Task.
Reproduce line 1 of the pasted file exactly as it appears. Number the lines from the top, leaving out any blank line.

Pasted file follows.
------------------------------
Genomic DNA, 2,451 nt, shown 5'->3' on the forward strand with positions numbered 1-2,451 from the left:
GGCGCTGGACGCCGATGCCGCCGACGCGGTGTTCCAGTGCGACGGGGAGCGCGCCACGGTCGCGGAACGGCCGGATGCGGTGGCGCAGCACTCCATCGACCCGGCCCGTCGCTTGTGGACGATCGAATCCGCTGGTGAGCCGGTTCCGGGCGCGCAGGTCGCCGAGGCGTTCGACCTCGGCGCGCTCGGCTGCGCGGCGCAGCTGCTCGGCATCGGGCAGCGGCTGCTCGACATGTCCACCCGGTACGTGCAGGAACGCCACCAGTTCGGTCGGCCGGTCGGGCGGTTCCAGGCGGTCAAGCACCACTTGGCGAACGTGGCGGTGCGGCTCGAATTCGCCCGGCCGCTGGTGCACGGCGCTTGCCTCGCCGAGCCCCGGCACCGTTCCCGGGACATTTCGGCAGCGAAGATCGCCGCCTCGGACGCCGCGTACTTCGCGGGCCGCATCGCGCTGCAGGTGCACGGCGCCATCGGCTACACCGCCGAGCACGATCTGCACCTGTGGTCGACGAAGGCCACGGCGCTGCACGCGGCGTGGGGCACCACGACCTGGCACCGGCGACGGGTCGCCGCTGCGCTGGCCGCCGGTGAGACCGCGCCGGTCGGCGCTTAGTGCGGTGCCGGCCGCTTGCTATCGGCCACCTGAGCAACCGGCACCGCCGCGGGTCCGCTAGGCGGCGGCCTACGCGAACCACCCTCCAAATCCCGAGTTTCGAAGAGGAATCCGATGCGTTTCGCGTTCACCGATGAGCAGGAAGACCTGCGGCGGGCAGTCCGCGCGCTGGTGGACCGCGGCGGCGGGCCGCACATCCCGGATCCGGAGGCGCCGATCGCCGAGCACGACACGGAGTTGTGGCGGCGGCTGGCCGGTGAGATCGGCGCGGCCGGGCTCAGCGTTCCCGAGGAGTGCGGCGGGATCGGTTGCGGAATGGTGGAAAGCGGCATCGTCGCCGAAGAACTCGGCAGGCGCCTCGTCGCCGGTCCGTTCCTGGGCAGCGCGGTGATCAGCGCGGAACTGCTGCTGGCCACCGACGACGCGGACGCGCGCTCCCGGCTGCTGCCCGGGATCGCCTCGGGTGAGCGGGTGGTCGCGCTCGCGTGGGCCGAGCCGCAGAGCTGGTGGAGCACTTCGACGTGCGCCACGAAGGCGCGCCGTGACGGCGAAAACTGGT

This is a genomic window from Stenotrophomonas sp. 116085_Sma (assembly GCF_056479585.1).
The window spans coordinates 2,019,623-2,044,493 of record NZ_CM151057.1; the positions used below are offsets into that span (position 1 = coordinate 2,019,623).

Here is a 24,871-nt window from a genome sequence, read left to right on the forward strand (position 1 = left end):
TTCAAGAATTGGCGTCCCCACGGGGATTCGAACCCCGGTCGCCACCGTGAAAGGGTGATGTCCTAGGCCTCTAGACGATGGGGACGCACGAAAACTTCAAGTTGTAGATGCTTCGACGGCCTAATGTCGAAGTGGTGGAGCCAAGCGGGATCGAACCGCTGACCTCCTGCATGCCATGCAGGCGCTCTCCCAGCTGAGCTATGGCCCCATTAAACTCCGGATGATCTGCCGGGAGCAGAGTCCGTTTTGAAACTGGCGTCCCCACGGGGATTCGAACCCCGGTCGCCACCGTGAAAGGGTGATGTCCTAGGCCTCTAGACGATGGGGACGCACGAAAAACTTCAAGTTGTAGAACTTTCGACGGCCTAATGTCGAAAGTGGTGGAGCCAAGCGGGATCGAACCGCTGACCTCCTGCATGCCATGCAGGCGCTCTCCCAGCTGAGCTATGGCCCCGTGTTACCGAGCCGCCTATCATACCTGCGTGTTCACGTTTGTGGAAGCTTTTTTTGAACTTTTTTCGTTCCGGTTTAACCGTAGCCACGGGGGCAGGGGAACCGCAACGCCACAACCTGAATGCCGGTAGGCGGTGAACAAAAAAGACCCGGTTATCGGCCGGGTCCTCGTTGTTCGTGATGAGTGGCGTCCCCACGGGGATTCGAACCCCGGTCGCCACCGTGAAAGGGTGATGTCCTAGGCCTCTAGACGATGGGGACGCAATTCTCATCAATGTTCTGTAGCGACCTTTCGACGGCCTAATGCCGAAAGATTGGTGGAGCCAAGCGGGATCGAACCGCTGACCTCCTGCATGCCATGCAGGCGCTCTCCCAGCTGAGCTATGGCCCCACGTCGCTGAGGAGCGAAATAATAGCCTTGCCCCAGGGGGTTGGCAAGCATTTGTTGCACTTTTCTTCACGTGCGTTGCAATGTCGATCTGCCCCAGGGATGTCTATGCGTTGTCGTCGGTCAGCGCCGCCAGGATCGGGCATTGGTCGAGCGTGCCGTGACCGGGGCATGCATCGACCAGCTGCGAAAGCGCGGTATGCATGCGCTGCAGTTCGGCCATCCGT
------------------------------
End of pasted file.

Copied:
Genomic DNA, 2,451 nt, shown 5'->3' on the forward strand with positions numbered 1-2,451 from the left: